The free-flying lake birds

The Zoo Negara is situated 13km from the centre of Kuala Lumpur, and it is open daily from 9am to 5pm. Tickets for Adults is RM 15.00 and Children RM6.00. If you are a senior citizen ( 60 years and above ) you pay RM6.00 and if it is your birthday you get a FREE ENTRY!

There are some complains that the tickets are a bit too expensive but I really understand and accept it as Zoo Negara is run by a non-governmental organization. They have little help from the government and the cost of maintaining the place is too expensive nowadays.

However they have to get their funds from the gate collections and public donations to maintain their daily expenditures. They have to pay the salaries of the workers and to feed a total of over 5,137 animals comprising 459 species of mammals, birds, reptiles, amphibians and fish.

How to got to Zoo Negara

By Light Rail Transit System (LRT) :

– Alight at Wangsa Maju Station, Kelana Jaya Line
– Board a taxi to Zoo Negara

By Bus :
– Metrobus number 16 from Central Market, KL
– Rapid KL number U34 from Putra LRT Station, Wangsamaju, KL
– Rapid KL number U23 from Titiwangsa Station, KL

Enter the main gate and turn left, walk a short distance and you will see a big lake in front of you. Do you know the name of the lake? It is The Tunku Abdul Rahman Lake and it was named after the first prime minister of Malaysia, Tunku Abdul Rahman.

The lake is home to over 300 free-roaming birds. They are Painted storks, Milky storks, Ibises, Egrets, Swans, Pelican and many others. I can see there are some bird’s nests on the trees and I am wondering whether these birds are there to lay their eggs.

In South-East Asia all large waterbirds are decreasing in numbers because available breeding sites are being taken over by developers who are felling trees. The trees provide nest sites and it’s a pity these sites are losing ground to urban and industrial development.

Many of these free-flying lake birds are not residing here in the Zoo and they come from other places nearby like Glombak, Kuala Selangor, and even Fraser Hill. They are looking for food whereever they can find to survive.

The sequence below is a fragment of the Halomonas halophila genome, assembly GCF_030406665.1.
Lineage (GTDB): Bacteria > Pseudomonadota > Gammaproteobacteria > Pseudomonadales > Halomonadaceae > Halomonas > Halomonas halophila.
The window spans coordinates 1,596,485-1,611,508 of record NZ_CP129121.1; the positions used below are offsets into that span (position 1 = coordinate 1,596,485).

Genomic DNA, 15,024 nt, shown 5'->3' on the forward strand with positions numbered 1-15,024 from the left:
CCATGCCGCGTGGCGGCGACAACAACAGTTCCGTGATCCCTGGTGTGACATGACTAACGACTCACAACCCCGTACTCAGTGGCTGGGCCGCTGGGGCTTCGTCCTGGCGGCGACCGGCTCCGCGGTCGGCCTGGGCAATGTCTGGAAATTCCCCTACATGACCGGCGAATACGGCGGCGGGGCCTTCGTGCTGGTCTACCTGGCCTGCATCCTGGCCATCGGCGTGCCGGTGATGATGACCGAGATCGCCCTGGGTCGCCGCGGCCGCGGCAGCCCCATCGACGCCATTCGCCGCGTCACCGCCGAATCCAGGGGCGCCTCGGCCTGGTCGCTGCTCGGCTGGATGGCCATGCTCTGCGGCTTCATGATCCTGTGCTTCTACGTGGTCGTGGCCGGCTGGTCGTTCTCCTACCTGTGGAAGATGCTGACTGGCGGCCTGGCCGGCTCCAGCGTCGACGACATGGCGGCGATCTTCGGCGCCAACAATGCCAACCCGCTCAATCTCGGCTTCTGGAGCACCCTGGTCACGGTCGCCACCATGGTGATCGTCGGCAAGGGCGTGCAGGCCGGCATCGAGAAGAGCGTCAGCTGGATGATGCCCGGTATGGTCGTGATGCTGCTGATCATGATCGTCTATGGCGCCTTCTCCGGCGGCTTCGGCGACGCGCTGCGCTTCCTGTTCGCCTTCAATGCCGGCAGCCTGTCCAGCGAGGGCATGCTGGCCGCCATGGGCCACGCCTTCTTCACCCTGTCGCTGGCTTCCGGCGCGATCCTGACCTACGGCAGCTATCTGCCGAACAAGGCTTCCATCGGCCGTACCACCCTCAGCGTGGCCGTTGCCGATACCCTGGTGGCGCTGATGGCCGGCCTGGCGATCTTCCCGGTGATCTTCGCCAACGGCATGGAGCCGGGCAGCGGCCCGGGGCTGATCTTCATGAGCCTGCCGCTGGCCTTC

Don’t forget to visit the orangutans at The Ape Centre, and meet the longest type of python in the world – Reticulated Pythons and many others at The Reptile Park, and also The Tunku Abdul Rahman Aquariums.

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6 responses to “The free-flying lake birds

  1. Chrisy, very interesting about the zoo and the birds. And know it’s a huge cost to feed and maintain the zoo and animals . People should appreciate that.
    The birds look like our ‘Wood Storks’. I’ll put them on my blog soon. I may send you a picture of one so you can compare them. Thanks!

  2. Gaye,
    Thanks for your comment and agreeing with me. I think the flying birds are the painted storks. The painted and wood storks are all in the stork family.

  3. Some of those flying bird photos are excellent and I enjoyed this post very much. In some way I feel like I am a world traveler when coming here. And it is too bad about the birds losing their habitats. There is a lot in the news lately about world and environmental concerns. We all need to get together on this. We all sink or swim together.

  4. Thanks for the kind comment and the birds losing their habitats because there are too many countries felling down the trees for city development and the world should really look into this issue.

  5. Really great pix of all those birds. Thumbs up for great photography.

  6. Pingback: Lake Birds « Blog Archive « Pixellens

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